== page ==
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Basis instinct

Having set the ball rolling with my initial look at the proposals for corporation tax reform, this week I will focus exclusively on an issue which could impact directly or indirectly on the attraction or otherwise of financial products. I will also look at the advice that may be given to companies in light of any tax changes that may emerge from the consultation.

First, it is worth reminding you – as if that were necessary – that awareness of change and explanation of its relevance to your clients can only be relationship enhancing. That has to be a good thing, doesn&#39t it?

Let&#39s consider the proposals that could have a direct impact on the attractiveness or otherwise of financial products. In my opinion, the key proposed changes in this context are:

•Proposed abolition of the indexation allowance.

•Proposed taxation of capital gains and losses on a year-by-year basis before realisation.

It is true to say that there are already a number of areas where corporate capital gains are in effect taxed on other than a deferred basis, for example, in respect of gains and losses on transactions in intangibles, corporate debt, derivatives and forex. All of these have, in effect, been taken out of the capital gains regime, with its opportunities for deferment, and placed in the income tax regime. So one can understand the view that errs towards all capital gains made by companies being taxed in the same way. Coherence is generally thought to be a good thing.

However, perhaps the greatest concern here is the Inland Revenue&#39s expressed dissatisfaction with the definition of profits for corporation tax purposes. We are reminded that the current tax code does not have a general definition of income or profits.

Particular concern is expressed that capital gains and losses are only crystallised on realisation or when they can be readily realised, in which case the assets are usually marked to market, that is, treated as if disposed of at market value on a year-by-year basis.

As a result, the Revenue feels that companies are encouraged to defer tax for as long as possible by holding on to assets and that tax payments are deferred which, of course, the Revenue generally considers to be a bad thing. After all, just as tax deferred is tax saved when looked at from a taxpayer&#39s perspective, tax deferred is tax lost when looked at from a tax gatherer&#39s perspective.

The Revenue also dislikes the fact that the investor (in this case, a company) has flexibility as to when to realise a gain or loss. A change in this position would obviously enhance significantly the tax-planning attraction of growth-oriented collectives.

This seemingly growing concern about tax deferral is a continuation of the trend expressed in the consultation document on offshore funds which I have covered in previous articles and is a worry.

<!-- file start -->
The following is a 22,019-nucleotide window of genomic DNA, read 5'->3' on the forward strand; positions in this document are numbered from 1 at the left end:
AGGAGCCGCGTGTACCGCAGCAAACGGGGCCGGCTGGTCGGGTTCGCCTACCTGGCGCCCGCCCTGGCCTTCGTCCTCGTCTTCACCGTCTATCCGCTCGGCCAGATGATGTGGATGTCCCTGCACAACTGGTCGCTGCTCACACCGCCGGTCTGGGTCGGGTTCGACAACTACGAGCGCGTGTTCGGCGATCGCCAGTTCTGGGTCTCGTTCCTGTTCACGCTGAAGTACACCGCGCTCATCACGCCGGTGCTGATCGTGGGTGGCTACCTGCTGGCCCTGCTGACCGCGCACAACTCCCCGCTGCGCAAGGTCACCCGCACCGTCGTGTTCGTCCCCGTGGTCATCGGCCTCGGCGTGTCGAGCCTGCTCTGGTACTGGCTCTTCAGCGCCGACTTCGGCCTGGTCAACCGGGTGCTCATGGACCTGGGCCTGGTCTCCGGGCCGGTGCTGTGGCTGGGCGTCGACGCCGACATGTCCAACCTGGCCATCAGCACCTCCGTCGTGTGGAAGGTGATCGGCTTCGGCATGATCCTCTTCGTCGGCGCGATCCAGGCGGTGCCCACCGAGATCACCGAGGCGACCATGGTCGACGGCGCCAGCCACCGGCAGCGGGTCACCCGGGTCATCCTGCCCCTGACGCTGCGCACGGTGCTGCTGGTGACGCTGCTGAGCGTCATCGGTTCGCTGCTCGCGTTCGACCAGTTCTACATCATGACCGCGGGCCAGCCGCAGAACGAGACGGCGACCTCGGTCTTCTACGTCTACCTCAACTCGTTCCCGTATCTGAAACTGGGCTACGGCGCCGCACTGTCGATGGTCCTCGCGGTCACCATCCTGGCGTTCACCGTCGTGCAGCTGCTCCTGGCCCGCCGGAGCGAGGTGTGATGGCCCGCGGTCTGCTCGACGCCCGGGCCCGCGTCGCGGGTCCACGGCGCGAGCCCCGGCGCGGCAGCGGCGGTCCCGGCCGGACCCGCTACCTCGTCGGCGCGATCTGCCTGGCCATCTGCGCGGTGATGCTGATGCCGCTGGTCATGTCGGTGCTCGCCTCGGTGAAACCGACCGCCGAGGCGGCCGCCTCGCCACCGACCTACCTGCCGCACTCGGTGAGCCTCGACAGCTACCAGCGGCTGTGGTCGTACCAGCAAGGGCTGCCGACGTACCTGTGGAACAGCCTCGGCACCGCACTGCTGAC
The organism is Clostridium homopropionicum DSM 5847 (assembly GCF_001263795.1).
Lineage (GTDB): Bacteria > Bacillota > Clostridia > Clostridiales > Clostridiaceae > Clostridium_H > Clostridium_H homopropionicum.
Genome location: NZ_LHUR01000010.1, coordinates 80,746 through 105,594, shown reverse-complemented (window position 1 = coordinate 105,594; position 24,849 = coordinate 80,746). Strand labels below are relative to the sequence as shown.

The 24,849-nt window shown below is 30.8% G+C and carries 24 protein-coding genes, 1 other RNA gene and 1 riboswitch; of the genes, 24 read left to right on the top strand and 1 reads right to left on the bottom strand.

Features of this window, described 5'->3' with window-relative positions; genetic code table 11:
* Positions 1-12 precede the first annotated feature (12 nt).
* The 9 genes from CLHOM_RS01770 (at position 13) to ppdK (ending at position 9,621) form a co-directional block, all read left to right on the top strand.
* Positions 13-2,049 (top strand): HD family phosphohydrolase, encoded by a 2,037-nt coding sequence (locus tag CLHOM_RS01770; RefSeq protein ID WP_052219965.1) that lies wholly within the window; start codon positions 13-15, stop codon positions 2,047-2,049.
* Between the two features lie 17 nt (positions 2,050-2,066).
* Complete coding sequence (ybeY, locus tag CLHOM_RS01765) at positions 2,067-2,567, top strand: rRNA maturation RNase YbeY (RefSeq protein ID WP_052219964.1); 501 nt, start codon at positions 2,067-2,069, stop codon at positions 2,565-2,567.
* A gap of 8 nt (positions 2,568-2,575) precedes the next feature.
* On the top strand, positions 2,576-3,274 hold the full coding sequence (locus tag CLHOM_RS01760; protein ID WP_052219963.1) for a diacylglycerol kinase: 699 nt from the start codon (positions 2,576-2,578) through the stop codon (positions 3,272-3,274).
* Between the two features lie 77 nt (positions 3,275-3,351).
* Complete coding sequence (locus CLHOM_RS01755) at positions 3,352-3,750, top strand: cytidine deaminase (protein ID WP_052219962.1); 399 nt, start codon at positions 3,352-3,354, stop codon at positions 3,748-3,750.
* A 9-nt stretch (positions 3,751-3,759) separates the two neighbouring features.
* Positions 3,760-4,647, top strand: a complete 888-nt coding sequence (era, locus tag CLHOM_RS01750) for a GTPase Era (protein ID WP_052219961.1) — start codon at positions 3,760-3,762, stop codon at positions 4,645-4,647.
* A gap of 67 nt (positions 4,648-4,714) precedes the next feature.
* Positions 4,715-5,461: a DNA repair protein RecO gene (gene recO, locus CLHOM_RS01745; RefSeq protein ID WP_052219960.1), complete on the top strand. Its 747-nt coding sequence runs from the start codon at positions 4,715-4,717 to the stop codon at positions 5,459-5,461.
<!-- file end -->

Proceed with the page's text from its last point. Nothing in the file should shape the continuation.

The Government&#39s expressed solution is to tax gains on a mark-to-market basis, as has been suggested for non-disclosing offshore funds. Fortunately, it does accept the difficulty of doing this where there is no ready market in the asset. However, where there is, as is the case for collectives and quoted securities, taxation on a mark-to-market basis looks to be the favoured option.

One may ask why the Government appears to be considering adopting this principle for companies and not individuals. Why is a mark-to-market basis of taxation being proposed for adoption for capital gains and, possibly, offshore non-distributor funds but not non-personalised investment bonds underwritten by insurers?

Both are very important questions but ones which perhaps ought not to be asked too forcibly, if you know what I mean.

In chapter three of the consultation document, the taxation of capital assets is expressly dealt with. The Government starts with the statement that I referred to earlier that it has already started on the process of taking gains and losses out of the capital gains regime in respect of transactions in intangible assets, corporate debt, derivatives and forex. All these have effectively been placed into the income regime.

The opening to chapter three concludes that the Government now needs to consider how all other capital gains assets might be transferred into the income regime. Mention is made here of the need to give special consideration to life insurance companies and collective investment managers.

This is dealt with further in paragraphs 3.19 (life insurance) and 3.20 (collectives). The reassuring statements are: “The Government recognises that life insurance companies need special consideration” and “The position of collective investment schemes…would also need to be considered carefully.”

The main rationale for this “special consideration” is that a substantial proportion of the profits of life companies accrue for the benefit of policyholders. Because of this, treatment of gains that may be appropriate to a company only making gains for its shareholders might be inappropriate for life companies.

Of course, life companies are entitled to indexation relief (as other companies are) and a form of mark-to-market taxation already exists in respect of their investments in unit trusts.

A similarly reassuring and investor-focused rationale is applied when considering managers of collective investments such as Oeics, unit trusts and investment trusts. All gains made by these managers inside the collective wrapper are currently tax-free, with a capital gain only arising on disposal or part disposal of the collective by the investor. The Government states that: “New rules would be needed to continue the tax exemptions for capital gains made by these vehicles.”



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